Thai radar adds possible clue to trace jet's route
New radar data from Thailand gave Malaysian investigators more potential clues Wednesday for how to retrace the course of the missing Malaysian airliner, while a massive multinational search unfolded in an area the size of Australia.
Search crews from 26 countries including Thailand are looking for the plane that vanished early March 8 with 239 people aboard en route from Kuala Lumpur to Beijing. Frustration is growing among relatives of those on the plane at the lack of progress in the search.
Investigators have identified two giant arcs of territory spanning the possible positions of Malaysia Airlines Flight 370 about 7½ hours after take-off, based on its last faint signal to a satellite. Cmdr. William Marks, a spokesman for the U.S. Navy's 7th Fleet, said finding the plane was like trying to locate a few people somewhere between New York and California.
Aircraft from Australia, the U.S. and New Zealand on Wednesday scoured a search area stretching across 305,000 square kilometers (117,000 square miles) of the Indian Ocean, about 2,600 kilometers (1,600 miles) southwest of Perth, on Australia's west coast.
Merchant ships were also asked to look for any trace of the plane. Nothing has been found, the Australian Maritime Safety Authority said.
Early in the search, Malaysian officials said they suspected the plane backtracked toward the Strait of Malacca, off western Malaysia. But it took a week for them to confirm Malaysian military radar data suggesting that route.
Thai military officials said Tuesday their own radar showed an unidentified plane, possibly Flight 370, flying toward the strait minutes after the Malaysian jet's transponder signal was lost. Air force spokesman Air Vice Marshal Montol Suchookorn said the Thai military doesn't know whether the plane it detected was Flight 370.
Thailand's failure to quickly share that information may not substantially change what Malaysian officials now know, but it raises questions about the degree to which some countries are sharing their defense data.
The jet took off from Kuala Lumpur at 12:40 a.m. March 8 and its transponder, which allows air traffic controllers to identify and track it, ceased communicating at 1:20 a.m.
Montol said that at 1:28 a.m., Thai military radar "was able to detect a signal, which was not a normal signal, of a plane flying in the direction opposite from the MH370 plane," back toward Kuala Lumpur. The plane later turned right, toward Butterworth, a Malaysian city along the Strait of Malacca. The radar signal was infrequent and did not include data such as the flight number.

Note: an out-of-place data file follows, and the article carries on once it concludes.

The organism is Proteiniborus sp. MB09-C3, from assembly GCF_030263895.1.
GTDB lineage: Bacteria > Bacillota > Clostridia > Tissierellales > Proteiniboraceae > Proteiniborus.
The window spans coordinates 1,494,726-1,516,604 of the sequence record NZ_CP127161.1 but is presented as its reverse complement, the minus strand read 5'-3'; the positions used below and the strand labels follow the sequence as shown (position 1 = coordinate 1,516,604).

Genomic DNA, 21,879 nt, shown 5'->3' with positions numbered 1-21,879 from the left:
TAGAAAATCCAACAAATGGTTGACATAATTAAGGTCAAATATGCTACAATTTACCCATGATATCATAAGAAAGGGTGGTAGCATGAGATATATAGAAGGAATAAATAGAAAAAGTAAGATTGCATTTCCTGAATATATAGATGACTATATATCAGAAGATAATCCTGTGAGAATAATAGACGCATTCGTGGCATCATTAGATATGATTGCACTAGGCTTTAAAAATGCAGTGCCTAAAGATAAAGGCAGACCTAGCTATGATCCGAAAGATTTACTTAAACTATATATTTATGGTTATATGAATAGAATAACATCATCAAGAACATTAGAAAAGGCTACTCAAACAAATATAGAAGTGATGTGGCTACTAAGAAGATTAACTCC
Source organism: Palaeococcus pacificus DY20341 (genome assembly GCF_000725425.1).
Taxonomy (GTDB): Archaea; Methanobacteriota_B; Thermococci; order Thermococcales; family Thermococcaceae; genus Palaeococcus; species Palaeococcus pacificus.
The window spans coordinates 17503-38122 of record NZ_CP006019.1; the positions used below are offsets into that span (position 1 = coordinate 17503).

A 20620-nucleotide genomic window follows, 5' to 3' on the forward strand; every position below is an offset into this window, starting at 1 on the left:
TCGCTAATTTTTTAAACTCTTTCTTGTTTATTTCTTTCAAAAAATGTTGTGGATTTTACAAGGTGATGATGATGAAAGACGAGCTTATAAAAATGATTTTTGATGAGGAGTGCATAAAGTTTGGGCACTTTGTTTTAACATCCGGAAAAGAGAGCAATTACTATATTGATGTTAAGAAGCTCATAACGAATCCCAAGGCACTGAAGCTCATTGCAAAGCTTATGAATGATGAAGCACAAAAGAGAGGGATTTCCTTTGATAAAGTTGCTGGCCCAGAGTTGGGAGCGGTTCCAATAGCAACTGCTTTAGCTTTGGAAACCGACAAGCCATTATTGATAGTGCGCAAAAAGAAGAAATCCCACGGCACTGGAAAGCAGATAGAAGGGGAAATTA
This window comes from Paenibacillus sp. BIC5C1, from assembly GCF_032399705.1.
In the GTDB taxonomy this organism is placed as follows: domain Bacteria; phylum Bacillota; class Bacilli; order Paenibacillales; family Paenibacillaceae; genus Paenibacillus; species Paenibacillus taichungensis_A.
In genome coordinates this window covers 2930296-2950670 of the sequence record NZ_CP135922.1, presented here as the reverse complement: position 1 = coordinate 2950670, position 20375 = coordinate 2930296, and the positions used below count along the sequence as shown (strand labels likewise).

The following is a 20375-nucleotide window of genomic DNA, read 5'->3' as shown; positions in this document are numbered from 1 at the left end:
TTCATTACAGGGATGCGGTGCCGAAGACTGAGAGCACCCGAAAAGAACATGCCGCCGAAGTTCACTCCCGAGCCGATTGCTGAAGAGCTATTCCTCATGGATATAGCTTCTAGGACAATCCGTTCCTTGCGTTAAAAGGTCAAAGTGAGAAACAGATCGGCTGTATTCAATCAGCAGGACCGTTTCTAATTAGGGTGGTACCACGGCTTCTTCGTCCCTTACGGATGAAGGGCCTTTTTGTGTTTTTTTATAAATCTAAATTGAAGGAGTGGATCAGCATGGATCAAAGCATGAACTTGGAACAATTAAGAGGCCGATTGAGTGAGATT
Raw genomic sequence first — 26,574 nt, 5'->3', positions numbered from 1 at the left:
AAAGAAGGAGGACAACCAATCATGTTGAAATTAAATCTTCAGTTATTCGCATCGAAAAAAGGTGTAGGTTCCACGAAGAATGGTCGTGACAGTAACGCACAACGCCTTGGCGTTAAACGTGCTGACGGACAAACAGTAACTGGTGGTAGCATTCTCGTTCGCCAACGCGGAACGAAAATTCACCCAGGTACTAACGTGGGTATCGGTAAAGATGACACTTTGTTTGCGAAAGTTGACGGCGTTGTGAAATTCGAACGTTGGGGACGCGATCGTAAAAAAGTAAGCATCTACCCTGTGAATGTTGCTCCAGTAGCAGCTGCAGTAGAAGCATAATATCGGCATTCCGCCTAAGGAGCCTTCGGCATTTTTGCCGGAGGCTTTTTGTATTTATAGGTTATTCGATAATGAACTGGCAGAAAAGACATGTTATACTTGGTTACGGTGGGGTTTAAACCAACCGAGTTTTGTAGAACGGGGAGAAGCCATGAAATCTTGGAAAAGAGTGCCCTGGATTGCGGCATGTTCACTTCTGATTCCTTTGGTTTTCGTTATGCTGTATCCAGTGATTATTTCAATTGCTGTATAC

When asked why it took so long to release the information, Montol said it didn't raise any alarms at the time because the signal was not of something heading toward Thailand. He said the plane never entered Thai airspace.
Later, when Malaysia requested data, Thai authorities had experts take a new look at the data and then forward the details, Montol said.
Investigators now will be checking previous Malaysian military radar data against the Thai data to see if they can confirm locations for the plane and possibly a direction it was heading in order to narrow the search area, aviation safety experts said.
The two sets of data have to be "overlayed" to confirm that the hits, or targets, are recording the same plane or that it is indeed a plane and not a flock of birds or even a rainstorm. To do that, investigators need to determine that both radars were looking at the same place in the sky at exactly the same time down to the second.
Because the plane's transponder had been turned off the hits don't contain identification, location or altitude. Both radars were recording what's known as a primary return—essentially a radar signal bouncing of an object in the sky and returning.
"All you see is a little dot moving across the screen," said Rory Kay, a U.S. airline training captain and former Air Line Pilots Association safety committee chairman.
Malaysia has said the loss of communications and change in the aircraft's course are consistent with a deliberate diversion of the plane, whether it was the pilots or others aboard who were responsible. Police are considering the possibility of hijacking, sabotage, terrorism or issues related to the mental health of the pilots or anyone else on board, but have yet to say what they have uncovered.
Malaysia Airlines CEO Ahmad Jauhari Yahya said some sort of problem aboard the plane was not out of the question, although he noted the plane was intact enough to send a signal to a satellite for several hours. Observers have noted that some sort of distress signal would have been likely in the event of a cockpit fire.
As further confirmation that someone was guiding the plane after it disappeared from civilian radar, airline pilots and aviation safety experts said an onboard computer called the flight management system would have to be deliberately programmed in order to follow the route taken by the plane as described by Malaysian authorities.
"If you are going to fly the airplane to a waypoint that is not a straight ... route to Beijing, and you were going to command the flight management computer and the autopilot system, you really have to know how to fly the airplane," said John Gadzinski, a U.S. Boeing 737 captain.
Investigators have asked security agencies in countries with passengers on board to check their backgrounds, but no suspicious findings have been announced.
China said it found no links to terrorism among the 154 Chinese citizens on board, apparently ruling out possible involvement of Uighur Muslim militants who have been blamed for terror attacks within China.
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